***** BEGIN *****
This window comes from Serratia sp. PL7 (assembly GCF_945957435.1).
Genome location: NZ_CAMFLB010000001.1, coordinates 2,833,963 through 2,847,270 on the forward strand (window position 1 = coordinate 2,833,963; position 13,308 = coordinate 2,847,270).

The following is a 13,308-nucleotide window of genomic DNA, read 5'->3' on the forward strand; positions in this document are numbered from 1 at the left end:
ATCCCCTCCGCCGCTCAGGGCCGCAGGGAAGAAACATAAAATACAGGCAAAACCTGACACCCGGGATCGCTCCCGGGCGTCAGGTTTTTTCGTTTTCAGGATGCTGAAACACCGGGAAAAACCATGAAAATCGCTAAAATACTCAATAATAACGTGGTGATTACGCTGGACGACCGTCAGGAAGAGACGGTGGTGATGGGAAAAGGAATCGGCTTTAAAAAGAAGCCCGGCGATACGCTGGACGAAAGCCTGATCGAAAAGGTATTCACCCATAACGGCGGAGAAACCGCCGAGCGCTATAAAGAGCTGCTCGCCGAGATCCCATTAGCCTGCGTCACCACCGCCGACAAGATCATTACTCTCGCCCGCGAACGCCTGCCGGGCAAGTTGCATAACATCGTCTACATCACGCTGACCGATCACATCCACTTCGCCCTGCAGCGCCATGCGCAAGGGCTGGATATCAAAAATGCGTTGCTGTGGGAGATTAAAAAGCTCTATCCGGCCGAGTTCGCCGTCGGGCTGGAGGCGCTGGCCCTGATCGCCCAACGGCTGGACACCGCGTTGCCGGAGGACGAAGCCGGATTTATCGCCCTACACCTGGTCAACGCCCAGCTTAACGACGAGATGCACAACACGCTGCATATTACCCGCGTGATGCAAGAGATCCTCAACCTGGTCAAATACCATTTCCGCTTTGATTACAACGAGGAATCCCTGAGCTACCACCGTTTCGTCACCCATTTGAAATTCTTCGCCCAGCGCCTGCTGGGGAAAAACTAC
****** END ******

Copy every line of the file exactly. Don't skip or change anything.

This window comes from Serratia sp. PL7 (assembly GCF_945957435.1).
Genome location: NZ_CAMFLB010000001.1, coordinates 2,833,963 through 2,847,270 on the forward strand (window position 1 = coordinate 2,833,963; position 13,308 = coordinate 2,847,270).

The following is a 13,308-nucleotide window of genomic DNA, read 5'->3' on the forward strand; positions in this document are numbered from 1 at the left end:
ATCCCCTCCGCCGCTCAGGGCCGCAGGGAAGAAACATAAAATACAGGCAAAACCTGACACCCGGGATCGCTCCCGGGCGTCAGGTTTTTTCGTTTTCAGGATGCTGAAACACCGGGAAAAACCATGAAAATCGCTAAAATACTCAATAATAACGTGGTGATTACGCTGGACGACCGTCAGGAAGAGACGGTGGTGATGGGAAAAGGAATCGGCTTTAAAAAGAAGCCCGGCGATACGCTGGACGAAAGCCTGATCGAAAAGGTATTCACCCATAACGGCGGAGAAACCGCCGAGCGCTATAAAGAGCTGCTCGCCGAGATCCCATTAGCCTGCGTCACCACCGCCGACAAGATCATTACTCTCGCCCGCGAACGCCTGCCGGGCAAGTTGCATAACATCGTCTACATCACGCTGACCGATCACATCCACTTCGCCCTGCAGCGCCATGCGCAAGGGCTGGATATCAAAAATGCGTTGCTGTGGGAGATTAAAAAGCTCTATCCGGCCGAGTTCGCCGTCGGGCTGGAGGCGCTGGCCCTGATCGCCCAACGGCTGGACACCGCGTTGCCGGAGGACGAAGCCGGATTTATCGCCCTACACCTGGTCAACGCCCAGCTTAACGACGAGATGCACAACACGCTGCATATTACCCGCGTGATGCAAGAGATCCTCAACCTGGTCAAATACCATTTCCGCTTTGATTACAACGAGGAATCCCTGAGCTACCACCGTTTCGTCACCCATTTGAAATTCTTCGCCCAGCGCCTGCTGGGGAAAAACTAC